Last week, the Obama administration clarified its position on the contraception mandate in the Affordable Care Act that would require company insurance plans to cover birth control for women as preventative care with no copays or deductibles. The mandate led to a collective hissy-fit from the religious right, who claimed their religious freedom was being trampled underfoot by the big, bad government.
While they refused to allow companies run by religious people any exemptions – rightly so – they expanded the exemption for religiously affiliated organizations:
The Health and Human Services Department rejected calls to let any employer opt out of the mandate based on religious objections to contraception. But the department took new steps to remove religiously affiliated employers from the process of paying for their employees’ contraception coverage.
The administration had announced last year that it would allow religiously affiliated nonprofits — for example, Catholic hospitals and universities — to avoid paying for birth control directly. Friday’s regulations clarify the process through which those employers’ insurance companies will offer birth control outside of the employers’ healthcare plans.
In actuality, not much has changed:
Consistent with the Advance NPRM, the NPRM proposes accommodations for additional non profit religious organizations, while also separately providing enrollees contraceptive coverage with no co-pays. An eligible organization would be defined as an organization that:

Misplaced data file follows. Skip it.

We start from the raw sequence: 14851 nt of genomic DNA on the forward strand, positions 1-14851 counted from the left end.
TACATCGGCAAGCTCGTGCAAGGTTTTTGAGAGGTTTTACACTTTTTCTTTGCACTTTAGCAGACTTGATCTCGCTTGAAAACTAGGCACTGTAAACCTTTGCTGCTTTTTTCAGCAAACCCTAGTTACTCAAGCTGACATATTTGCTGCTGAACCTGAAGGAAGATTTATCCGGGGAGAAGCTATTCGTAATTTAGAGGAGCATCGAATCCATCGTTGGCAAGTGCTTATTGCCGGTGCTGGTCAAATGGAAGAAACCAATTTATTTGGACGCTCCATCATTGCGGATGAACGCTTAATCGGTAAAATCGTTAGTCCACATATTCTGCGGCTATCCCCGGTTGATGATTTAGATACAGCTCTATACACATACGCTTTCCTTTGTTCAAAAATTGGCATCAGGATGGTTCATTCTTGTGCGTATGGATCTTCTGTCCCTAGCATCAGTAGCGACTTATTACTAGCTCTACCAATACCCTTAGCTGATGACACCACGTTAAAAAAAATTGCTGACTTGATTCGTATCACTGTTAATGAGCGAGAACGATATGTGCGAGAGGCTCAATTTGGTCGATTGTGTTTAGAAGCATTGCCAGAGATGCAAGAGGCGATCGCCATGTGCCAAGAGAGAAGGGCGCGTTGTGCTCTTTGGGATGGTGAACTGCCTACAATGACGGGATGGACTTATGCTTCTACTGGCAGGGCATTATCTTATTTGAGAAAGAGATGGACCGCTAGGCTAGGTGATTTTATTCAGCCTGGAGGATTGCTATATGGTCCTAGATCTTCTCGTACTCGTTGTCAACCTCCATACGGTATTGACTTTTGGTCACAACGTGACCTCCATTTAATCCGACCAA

- opposes providing coverage for some or all of any contraceptive services required to be covered under Section 2713 of the PHS Act, on account of religious objections;
- is organized and operates as a nonprofit entity;
- holds itself out as a religious organization; and
- self-certifies that it meets these criteria and specifies the contraceptive services for which it objects to providing coverage.
Under the proposed accommodations, the eligible organizations would not have to contract, arrange, pay or refer for any contraceptive coverage to which they object on religious grounds.
In addition, under the proposed accommodations, plan participants would receive contraceptive coverage through separate individual health insurance policies, without cost sharing or additional premiums. The issuer would work to ensure a seamless process for plan participants to receive contraceptive coverage.
“Today’s proposed rule does nothing to protect the religious liberty of millions of Americans,” said the Becket Fund for Religious Liberty, which has filed several lawsuits challenging the mandate.
Yeah, well, guess what? Just because you’re a for-profit, Christian employer, you are not religiously affiliated, so you don’t get to dictate to the private activities or health care requirements of your non-Christian employees. So, unless you want to place your profits under the auspices of the Church — who will take their fair share, I’m sure — I respectfully suggest that you shut the hell up.
I know, I know…it sucks to be you…go have a nice sob in your holy water…